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New 2040 emissions target can help EU policymakers and reaffirm leadership status

New 2040 emissions target can help EU policymakers and reaffirm leadership status

Emily Murrell

Policy Programme Director

Setting an ambitious 90% by 2040 emissions reduction target, with the right supporting policies in place, can be a boost for the pioneering EU Green Deal. We outline the key considerations for investors as European Parliamentary elections approach.

On 6 February, the European Commission published its ‘Impact Assessment Report’ on Europe’s 2040 greenhouse gas emissions reductions target, confirming its support for a 90% net greenhouse gas (GHG) emissions reduction target for 2040 compared to 1990 levels.

This recommendation aligns with the latest recommendation from the European Scientific Advisory Board on Climate Change (ESABCC), which called for a science-based target of 90-95% emissions reductions. We voiced our support for this ambition when it was first announced in 2023. The target will now go to vote, with those results informing the final decision of the next mandate from June 2024, though the recommendations of this assessment represent one of the most influential stages of the process.

This ambition can bolster the European Green Deal at a time when climate policymakers face challenging geopolitical and economic headwinds. The deal needs to firm up its agenda for sustainable industry, global competitiveness, and scaled-up investment in the coming years to overcome these challenges and, crucially, maintain as much member-state support as possible.

Overall lower cost

The European Commission analysed three proposed targets: a reduction of 80%, 85-90%, and 90-95%. The 90-95% range most closely aligns with the EU’s existing net zero by 2050 trajectory and complies with its calculated emissions budget, as well as the ESABCC recommendations.

High global warming could lower EU GDP by 7% by the end of the century.

It also concluded that the most ambitious target would lead to an overall lower cost to the EU between 2030 and 2050, considering estimates that high global warming could lower EU GDP by 7% by the end of the century. This risk was balanced against the investment gap of EUR 1.5 trillion per year required for the EU to meet net zero.

Fundamental to this is the successful implementation of the EU’s 2030 climate target of 55% emissions reductions - ‘fit for 55’. With seven years to go, implementing national energy and climate plans to secure, or better still exceed, this target will be a key issue for the next EU mandate.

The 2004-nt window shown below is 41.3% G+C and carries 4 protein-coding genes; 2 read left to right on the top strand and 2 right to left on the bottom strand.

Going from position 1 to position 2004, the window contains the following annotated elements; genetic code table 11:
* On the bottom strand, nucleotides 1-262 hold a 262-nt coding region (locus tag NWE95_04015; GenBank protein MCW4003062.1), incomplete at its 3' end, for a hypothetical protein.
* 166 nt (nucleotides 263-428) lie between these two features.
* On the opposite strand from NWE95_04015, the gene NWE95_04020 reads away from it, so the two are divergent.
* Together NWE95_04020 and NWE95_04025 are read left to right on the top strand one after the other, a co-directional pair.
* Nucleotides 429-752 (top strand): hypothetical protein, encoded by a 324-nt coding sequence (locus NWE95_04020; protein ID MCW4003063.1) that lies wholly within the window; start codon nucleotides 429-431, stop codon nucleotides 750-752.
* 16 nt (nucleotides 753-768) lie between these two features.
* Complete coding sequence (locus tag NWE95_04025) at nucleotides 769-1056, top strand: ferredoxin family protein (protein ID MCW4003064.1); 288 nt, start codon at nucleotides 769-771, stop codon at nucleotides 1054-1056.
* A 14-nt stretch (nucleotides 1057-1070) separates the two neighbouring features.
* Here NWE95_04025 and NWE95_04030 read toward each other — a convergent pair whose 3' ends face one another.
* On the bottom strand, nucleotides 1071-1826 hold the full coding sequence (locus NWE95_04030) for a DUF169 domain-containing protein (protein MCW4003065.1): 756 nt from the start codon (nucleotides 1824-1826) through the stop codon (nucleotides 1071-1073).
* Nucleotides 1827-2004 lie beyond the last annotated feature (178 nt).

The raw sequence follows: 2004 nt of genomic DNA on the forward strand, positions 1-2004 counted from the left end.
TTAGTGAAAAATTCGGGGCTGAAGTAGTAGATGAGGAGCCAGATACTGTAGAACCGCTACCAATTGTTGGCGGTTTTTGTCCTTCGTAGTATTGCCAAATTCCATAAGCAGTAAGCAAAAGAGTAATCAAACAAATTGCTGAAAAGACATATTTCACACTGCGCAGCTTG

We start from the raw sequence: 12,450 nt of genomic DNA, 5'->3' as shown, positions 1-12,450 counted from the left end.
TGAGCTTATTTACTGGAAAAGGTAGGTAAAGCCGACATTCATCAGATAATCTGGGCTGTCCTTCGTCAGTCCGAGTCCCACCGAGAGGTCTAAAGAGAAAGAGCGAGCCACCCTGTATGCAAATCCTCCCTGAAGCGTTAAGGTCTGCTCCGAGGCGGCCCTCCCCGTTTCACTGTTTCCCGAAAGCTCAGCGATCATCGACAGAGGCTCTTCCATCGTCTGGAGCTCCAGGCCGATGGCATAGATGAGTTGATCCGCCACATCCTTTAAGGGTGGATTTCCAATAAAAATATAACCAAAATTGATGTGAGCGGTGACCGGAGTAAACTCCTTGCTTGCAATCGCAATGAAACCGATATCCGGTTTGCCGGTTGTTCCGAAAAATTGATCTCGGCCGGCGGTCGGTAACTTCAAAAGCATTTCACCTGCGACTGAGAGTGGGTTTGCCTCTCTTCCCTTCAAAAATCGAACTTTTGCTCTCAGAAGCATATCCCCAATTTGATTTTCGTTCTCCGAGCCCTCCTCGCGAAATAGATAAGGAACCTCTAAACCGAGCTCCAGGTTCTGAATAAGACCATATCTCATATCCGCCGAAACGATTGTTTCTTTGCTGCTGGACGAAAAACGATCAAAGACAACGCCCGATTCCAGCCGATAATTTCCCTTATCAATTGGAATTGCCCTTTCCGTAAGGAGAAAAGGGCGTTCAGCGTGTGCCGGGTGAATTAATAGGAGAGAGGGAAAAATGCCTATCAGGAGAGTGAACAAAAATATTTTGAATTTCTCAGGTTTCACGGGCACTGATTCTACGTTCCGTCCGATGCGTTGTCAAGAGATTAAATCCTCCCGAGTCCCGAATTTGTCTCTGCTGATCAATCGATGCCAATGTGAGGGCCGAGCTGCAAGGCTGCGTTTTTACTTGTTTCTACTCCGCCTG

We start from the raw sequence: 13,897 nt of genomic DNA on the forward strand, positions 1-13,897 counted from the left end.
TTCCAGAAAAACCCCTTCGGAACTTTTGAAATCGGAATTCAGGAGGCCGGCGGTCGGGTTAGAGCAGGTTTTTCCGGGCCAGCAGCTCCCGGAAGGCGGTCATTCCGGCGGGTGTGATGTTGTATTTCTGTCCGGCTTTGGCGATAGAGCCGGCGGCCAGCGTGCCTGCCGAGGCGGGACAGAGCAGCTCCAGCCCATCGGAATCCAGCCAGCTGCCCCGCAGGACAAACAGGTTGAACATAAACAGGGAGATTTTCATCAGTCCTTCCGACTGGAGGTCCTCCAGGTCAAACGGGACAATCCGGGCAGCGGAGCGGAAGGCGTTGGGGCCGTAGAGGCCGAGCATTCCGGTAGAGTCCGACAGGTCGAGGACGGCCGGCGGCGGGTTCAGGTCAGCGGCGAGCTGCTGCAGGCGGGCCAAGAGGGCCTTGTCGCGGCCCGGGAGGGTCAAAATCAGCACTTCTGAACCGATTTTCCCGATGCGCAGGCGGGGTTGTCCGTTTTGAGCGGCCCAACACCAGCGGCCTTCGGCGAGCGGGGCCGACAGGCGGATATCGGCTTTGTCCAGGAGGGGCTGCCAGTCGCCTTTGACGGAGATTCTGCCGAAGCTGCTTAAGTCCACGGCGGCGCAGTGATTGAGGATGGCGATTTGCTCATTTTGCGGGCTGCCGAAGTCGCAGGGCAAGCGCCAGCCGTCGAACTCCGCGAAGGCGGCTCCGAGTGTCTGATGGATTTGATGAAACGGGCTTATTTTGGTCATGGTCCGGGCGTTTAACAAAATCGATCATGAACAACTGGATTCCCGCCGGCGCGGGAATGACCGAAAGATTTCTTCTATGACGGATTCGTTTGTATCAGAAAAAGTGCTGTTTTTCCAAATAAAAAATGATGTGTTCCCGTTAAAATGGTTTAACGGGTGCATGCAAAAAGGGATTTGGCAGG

Decarbonising the EU’s energy system will be vital to achieving this ambition, building on the Green Deal ‘energy efficiency first principle’ of maximising efficiency and minimising waste. This urgency was called into focus by the ESABCC and the Commission reiterates it in the assessment; resilient and decarbonised energy systems are vital to reaching any 2040 target.

Energy and industry

Near-complete decarbonisation of electricity between 2030 and 2040 will be essential. The key elements of achieving this include rolling out renewables and low-carbon solutions; energy efficiency and buildings; electrification and expansion of the EU’s power grids; and a reduction in the consumption of fossil fuels by 80% compared to 1990 levels.

EU investment in clean energy must rise to €530 billion a year by 2030 (IEA).

Private finance will be asked to fund much of this decarbonisation, but plans remain very much a ‘work in progress’. The International Energy Agency has estimated that EU investment in clean energy must rise to €530 billion a year by 2030. To meet and maintain these financial flows, investors need the EU to focus heavily on industrial policy and competitiveness at a regional and international level. For instance, plugging existing policy gaps which hinder the scaling up of clean technology manufacturing should be a top priority.

The EU also aims to develop carbon capture utilisation and storage (CCUS) technology, targeting 50 million tons of CO2 injection capacity by 2030 and 200 million tons by 2040. The Commission’s assessment recognises the importance of targeted CCUS, focused on hard-to-abate sectors where alternatives are less economically viable.

However, its Industrial Carbon Management Strategy, also published on 6 February, warns of a EUR 10 billion investment gap per year in the technology between now and 2030 which must be plugged. We welcome both calls for clear regulatory packages that accurately assess investment needs and set the groundwork for public-private partnerships.

Favourable investment conditions

The Impact Assessment reminds us that the net zero transition will not be achieved through policy alone - The Commission, member states and industry must work together to co-create new project pipelines and finance models across key sectors of the economy. This, on top of a predictable and simplified regulatory environment, will play a key role in private finance’s assessments of climate transition risks, in turn creating favourable investment conditions for net zero solutions.

On the world stage, intense global competition cannot be ignored and should be an incentive for the EU to move faster to decarbonise. A strong 2040 target set by the incoming mandate would send a clear message to the international community and reiterate Europe’s position as a global climate leader.

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